A British court on Friday sentenced a 19-year-old man to over 11 years in prison for his videos promoting far-right extremism, with the racist online material linked to mass shootings in several US states.
Judge Patrick Field of the Manchester Crown Court in northern England labeled Daniel Harris a "propagandist for an extremist right-wing ideology." Harris expressed racist, antisemitic, misogynistic and homophobic views in his videos, according to the court.
"You intended to encourage terrorism, and it's plain that what was being encouraged was lethal, racist and antisemitic violence, as well as violence against the gay community," the judge said.
Harris, who hails from the northern county of Derbyshire, is believed to have made content expressing support for the far-right killer of left-wing British Parliament Member Jo Cox.
The 19-year-old was earlier convicted in December on five counts of encouraging terrorism and one count of possessing a 3D printer with which he tried to manufacture a firearm. Harris is believed to have begun posting videos when he was 17.
Harris' videos linked to shootings in New York, Colorado
Harris' extremist material is believed to have helped inspire two mass shootings the US: one in Buffalo, New York and the other in Colorado Springs, Colorado.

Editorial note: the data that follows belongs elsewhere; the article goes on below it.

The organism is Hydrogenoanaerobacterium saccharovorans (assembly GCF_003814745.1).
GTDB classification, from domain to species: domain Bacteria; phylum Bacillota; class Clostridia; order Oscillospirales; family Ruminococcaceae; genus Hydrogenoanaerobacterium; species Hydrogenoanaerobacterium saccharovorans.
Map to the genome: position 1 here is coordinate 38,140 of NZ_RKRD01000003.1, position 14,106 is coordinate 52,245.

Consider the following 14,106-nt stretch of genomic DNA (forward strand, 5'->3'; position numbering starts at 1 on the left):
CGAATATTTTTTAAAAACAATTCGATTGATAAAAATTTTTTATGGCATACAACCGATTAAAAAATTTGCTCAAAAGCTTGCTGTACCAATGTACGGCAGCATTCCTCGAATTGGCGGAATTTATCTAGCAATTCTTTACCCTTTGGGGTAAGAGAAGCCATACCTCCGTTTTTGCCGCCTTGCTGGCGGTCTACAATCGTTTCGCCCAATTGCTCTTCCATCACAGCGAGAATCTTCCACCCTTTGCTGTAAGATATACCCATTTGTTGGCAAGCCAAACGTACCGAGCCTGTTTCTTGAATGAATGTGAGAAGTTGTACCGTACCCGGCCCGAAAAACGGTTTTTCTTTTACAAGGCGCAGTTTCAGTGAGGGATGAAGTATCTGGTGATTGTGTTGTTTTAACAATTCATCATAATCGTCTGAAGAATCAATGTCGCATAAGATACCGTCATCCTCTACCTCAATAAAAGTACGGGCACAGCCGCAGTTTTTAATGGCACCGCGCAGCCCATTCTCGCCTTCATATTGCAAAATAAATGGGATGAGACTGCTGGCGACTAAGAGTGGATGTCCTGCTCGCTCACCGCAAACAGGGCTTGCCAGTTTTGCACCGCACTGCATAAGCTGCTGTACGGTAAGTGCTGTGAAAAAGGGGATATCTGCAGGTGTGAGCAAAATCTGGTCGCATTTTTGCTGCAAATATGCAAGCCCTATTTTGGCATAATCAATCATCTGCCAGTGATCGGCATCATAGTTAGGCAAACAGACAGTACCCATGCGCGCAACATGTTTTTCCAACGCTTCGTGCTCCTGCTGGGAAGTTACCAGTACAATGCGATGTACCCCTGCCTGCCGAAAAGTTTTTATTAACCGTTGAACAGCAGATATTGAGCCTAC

Payton Gendron, who killed 10 Black people in Buffalo at a supermarket in May 2022, is believed to have shared Harris' videos. One of the videos calls for the "total extermination" of people Harris derides as "subhumans."
Harris was taken into custody by counterterrorism police two days after the Buffalo shooting.
Anderson Lee Aldrich, the only suspect behind the shooting at a gay nightclub in Colorado Springs which left five people dead, is believed to have viewed one of Harris's videos.
Earlier, Harris was convicted for damaging a memorial to George Floyd in Manchester. Floyd, a Black man, was killed by a white police officer in May 2020 in the US city of Minneapolis, with his death sparking a wave of racial justice protests across the country that summer.
Material from AFP and UK media contributed to this report
Edited by: Darko Janjevic